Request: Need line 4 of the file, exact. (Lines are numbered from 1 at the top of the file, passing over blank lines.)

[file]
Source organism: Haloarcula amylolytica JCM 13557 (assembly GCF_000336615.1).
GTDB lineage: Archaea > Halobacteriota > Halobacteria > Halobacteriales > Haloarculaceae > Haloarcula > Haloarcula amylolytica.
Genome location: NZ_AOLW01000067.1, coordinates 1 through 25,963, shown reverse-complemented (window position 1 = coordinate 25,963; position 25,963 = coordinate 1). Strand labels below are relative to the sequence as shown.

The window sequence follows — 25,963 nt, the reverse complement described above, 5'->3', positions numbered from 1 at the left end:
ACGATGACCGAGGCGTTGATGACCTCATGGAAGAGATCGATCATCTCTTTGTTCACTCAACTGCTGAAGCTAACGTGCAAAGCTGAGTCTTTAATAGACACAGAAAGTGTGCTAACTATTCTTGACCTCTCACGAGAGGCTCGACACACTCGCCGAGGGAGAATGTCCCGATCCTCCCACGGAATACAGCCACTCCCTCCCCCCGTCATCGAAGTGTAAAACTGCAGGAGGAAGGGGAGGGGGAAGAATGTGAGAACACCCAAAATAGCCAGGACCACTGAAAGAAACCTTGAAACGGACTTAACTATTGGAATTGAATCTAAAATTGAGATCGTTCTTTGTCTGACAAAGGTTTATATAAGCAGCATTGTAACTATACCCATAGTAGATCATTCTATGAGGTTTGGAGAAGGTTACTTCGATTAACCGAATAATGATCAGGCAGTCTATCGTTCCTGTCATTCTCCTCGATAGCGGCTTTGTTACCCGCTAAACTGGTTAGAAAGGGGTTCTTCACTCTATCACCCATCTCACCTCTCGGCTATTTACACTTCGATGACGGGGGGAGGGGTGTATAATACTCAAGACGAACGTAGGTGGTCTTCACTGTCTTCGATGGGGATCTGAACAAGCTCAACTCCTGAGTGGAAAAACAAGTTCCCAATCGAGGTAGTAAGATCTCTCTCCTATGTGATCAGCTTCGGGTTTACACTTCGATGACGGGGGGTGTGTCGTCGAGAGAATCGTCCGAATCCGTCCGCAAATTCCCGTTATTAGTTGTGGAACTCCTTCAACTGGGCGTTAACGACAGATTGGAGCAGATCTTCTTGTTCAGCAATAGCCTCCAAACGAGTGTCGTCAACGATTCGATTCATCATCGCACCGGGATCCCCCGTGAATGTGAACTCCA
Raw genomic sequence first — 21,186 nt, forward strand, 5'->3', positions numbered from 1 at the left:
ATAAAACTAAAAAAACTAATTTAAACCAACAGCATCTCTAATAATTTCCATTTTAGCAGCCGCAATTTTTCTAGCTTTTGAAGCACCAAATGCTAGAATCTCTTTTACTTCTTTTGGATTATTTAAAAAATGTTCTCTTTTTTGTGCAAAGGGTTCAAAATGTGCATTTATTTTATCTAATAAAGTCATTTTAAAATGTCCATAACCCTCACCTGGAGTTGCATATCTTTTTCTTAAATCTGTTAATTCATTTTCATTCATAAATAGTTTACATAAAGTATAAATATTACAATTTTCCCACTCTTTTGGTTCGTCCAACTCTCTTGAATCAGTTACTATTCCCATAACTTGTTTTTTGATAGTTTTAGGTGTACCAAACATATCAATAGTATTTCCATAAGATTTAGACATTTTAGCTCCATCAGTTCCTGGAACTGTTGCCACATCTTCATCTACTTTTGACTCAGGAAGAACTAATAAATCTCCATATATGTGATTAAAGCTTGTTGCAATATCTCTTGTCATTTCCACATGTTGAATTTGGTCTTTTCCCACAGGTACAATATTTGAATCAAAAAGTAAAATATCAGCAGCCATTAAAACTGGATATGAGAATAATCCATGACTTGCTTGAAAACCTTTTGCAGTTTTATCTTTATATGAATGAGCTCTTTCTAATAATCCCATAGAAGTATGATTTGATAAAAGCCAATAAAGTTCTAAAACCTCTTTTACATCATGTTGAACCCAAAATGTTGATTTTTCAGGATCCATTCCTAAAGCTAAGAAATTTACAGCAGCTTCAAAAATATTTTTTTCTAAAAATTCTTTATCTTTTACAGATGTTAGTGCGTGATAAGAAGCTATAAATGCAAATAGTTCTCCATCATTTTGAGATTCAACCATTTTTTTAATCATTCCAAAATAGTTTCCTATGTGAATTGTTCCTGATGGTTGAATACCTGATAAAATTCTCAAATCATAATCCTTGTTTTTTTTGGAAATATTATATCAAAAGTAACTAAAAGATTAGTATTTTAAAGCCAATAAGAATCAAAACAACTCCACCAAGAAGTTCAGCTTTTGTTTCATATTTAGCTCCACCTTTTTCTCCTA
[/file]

The window sequence follows — 25,963 nt, the reverse complement described above, 5'->3', positions numbered from 1 at the left end: